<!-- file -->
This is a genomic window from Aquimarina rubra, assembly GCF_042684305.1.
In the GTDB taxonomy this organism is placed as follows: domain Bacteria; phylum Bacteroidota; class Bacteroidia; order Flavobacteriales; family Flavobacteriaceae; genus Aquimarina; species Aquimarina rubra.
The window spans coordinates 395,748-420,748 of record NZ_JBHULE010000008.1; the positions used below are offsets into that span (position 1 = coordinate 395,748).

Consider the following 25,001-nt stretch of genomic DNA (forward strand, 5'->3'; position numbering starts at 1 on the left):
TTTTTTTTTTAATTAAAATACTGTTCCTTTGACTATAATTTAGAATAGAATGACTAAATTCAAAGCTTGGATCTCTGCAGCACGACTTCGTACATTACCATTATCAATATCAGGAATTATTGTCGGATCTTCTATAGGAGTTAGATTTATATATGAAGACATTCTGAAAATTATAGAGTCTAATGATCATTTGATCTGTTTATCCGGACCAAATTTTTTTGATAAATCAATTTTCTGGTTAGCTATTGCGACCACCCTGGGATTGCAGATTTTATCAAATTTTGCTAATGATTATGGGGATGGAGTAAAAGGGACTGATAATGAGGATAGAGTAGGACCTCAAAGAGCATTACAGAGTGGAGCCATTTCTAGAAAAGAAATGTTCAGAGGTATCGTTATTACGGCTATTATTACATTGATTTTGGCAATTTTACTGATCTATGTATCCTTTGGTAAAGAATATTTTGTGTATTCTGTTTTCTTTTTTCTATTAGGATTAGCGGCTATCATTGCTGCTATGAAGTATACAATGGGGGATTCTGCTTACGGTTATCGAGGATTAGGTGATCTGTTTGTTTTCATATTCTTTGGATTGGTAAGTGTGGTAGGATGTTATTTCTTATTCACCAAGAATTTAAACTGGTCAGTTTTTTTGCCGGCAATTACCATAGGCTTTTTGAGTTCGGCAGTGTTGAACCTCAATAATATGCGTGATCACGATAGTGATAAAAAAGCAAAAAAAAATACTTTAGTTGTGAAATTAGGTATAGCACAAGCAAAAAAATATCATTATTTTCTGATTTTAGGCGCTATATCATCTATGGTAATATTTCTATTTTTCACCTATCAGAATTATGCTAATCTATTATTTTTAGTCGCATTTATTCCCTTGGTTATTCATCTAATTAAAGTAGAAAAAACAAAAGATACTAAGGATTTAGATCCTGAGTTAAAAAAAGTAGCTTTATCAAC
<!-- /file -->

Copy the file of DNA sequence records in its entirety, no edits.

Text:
This is a genomic window from Aquimarina rubra, assembly GCF_042684305.1.
In the GTDB taxonomy this organism is placed as follows: domain Bacteria; phylum Bacteroidota; class Bacteroidia; order Flavobacteriales; family Flavobacteriaceae; genus Aquimarina; species Aquimarina rubra.
The window spans coordinates 395,748-420,748 of record NZ_JBHULE010000008.1; the positions used below are offsets into that span (position 1 = coordinate 395,748).

Consider the following 25,001-nt stretch of genomic DNA (forward strand, 5'->3'; position numbering starts at 1 on the left):
TTTTTTTTTTAATTAAAATACTGTTCCTTTGACTATAATTTAGAATAGAATGACTAAATTCAAAGCTTGGATCTCTGCAGCACGACTTCGTACATTACCATTATCAATATCAGGAATTATTGTCGGATCTTCTATAGGAGTTAGATTTATATATGAAGACATTCTGAAAATTATAGAGTCTAATGATCATTTGATCTGTTTATCCGGACCAAATTTTTTTGATAAATCAATTTTCTGGTTAGCTATTGCGACCACCCTGGGATTGCAGATTTTATCAAATTTTGCTAATGATTATGGGGATGGAGTAAAAGGGACTGATAATGAGGATAGAGTAGGACCTCAAAGAGCATTACAGAGTGGAGCCATTTCTAGAAAAGAAATGTTCAGAGGTATCGTTATTACGGCTATTATTACATTGATTTTGGCAATTTTACTGATCTATGTATCCTTTGGTAAAGAATATTTTGTGTATTCTGTTTTCTTTTTTCTATTAGGATTAGCGGCTATCATTGCTGCTATGAAGTATACAATGGGGGATTCTGCTTACGGTTATCGAGGATTAGGTGATCTGTTTGTTTTCATATTCTTTGGATTGGTAAGTGTGGTAGGATGTTATTTCTTATTCACCAAGAATTTAAACTGGTCAGTTTTTTTGCCGGCAATTACCATAGGCTTTTTGAGTTCGGCAGTGTTGAACCTCAATAATATGCGTGATCACGATAGTGATAAAAAAGCAAAAAAAAATACTTTAGTTGTGAAATTAGGTATAGCACAAGCAAAAAAATATCATTATTTTCTGATTTTAGGCGCTATATCATCTATGGTAATATTTCTATTTTTCACCTATCAGAATTATGCTAATCTATTATTTTTAGTCGCATTTATTCCCTTGGTTATTCATCTAATTAAAGTAGAAAAAACAAAAGATACTAAGGATTTAGATCCTGAGTTAAAAAAAGTAGCTTTATCAAC